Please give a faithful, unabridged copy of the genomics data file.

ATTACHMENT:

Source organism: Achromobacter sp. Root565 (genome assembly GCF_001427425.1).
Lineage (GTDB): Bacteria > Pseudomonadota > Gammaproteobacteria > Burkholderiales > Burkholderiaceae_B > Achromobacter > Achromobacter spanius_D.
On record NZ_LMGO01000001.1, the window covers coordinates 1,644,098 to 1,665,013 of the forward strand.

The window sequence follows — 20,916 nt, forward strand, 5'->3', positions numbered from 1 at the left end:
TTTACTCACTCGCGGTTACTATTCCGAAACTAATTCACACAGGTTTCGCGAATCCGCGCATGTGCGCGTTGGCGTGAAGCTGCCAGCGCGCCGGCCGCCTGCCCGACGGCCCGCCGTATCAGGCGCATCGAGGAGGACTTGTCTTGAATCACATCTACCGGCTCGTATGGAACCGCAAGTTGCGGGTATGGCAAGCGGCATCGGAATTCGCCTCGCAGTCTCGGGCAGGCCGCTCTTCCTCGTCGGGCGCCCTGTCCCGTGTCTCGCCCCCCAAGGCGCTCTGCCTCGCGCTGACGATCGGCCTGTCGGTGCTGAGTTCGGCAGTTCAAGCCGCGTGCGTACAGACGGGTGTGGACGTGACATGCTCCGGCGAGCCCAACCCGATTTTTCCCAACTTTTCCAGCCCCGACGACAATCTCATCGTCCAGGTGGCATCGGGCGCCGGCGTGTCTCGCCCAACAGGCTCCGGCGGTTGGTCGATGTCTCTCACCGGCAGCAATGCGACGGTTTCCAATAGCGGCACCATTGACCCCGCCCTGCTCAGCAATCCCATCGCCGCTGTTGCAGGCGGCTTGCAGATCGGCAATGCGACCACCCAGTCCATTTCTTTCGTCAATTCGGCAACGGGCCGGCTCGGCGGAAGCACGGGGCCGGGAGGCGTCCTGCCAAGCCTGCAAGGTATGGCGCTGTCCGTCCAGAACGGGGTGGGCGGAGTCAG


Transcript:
Source organism: Achromobacter sp. Root565 (genome assembly GCF_001427425.1).
Lineage (GTDB): Bacteria > Pseudomonadota > Gammaproteobacteria > Burkholderiales > Burkholderiaceae_B > Achromobacter > Achromobacter spanius_D.
On record NZ_LMGO01000001.1, the window covers coordinates 1,644,098 to 1,665,013 of the forward strand.

The window sequence follows — 20,916 nt, forward strand, 5'->3', positions numbered from 1 at the left end:
TTTACTCACTCGCGGTTACTATTCCGAAACTAATTCACACAGGTTTCGCGAATCCGCGCATGTGCGCGTTGGCGTGAAGCTGCCAGCGCGCCGGCCGCCTGCCCGACGGCCCGCCGTATCAGGCGCATCGAGGAGGACTTGTCTTGAATCACATCTACCGGCTCGTATGGAACCGCAAGTTGCGGGTATGGCAAGCGGCATCGGAATTCGCCTCGCAGTCTCGGGCAGGCCGCTCTTCCTCGTCGGGCGCCCTGTCCCGTGTCTCGCCCCCCAAGGCGCTCTGCCTCGCGCTGACGATCGGCCTGTCGGTGCTGAGTTCGGCAGTTCAAGCCGCGTGCGTACAGACGGGTGTGGACGTGACATGCTCCGGCGAGCCCAACCCGATTTTTCCCAACTTTTCCAGCCCCGACGACAATCTCATCGTCCAGGTGGCATCGGGCGCCGGCGTGTCTCGCCCAACAGGCTCCGGCGGTTGGTCGATGTCTCTCACCGGCAGCAATGCGACGGTTTCCAATAGCGGCACCATTGACCCCGCCCTGCTCAGCAATCCCATCGCCGCTGTTGCAGGCGGCTTGCAGATCGGCAATGCGACCACCCAGTCCATTTCTTTCGTCAATTCGGCAACGGGCCGGCTCGGCGGAAGCACGGGGCCGGGAGGCGTCCTGCCAAGCCTGCAAGGTATGGCGCTGTCCGTCCAGAACGGGGTGGGCGGAGTCAG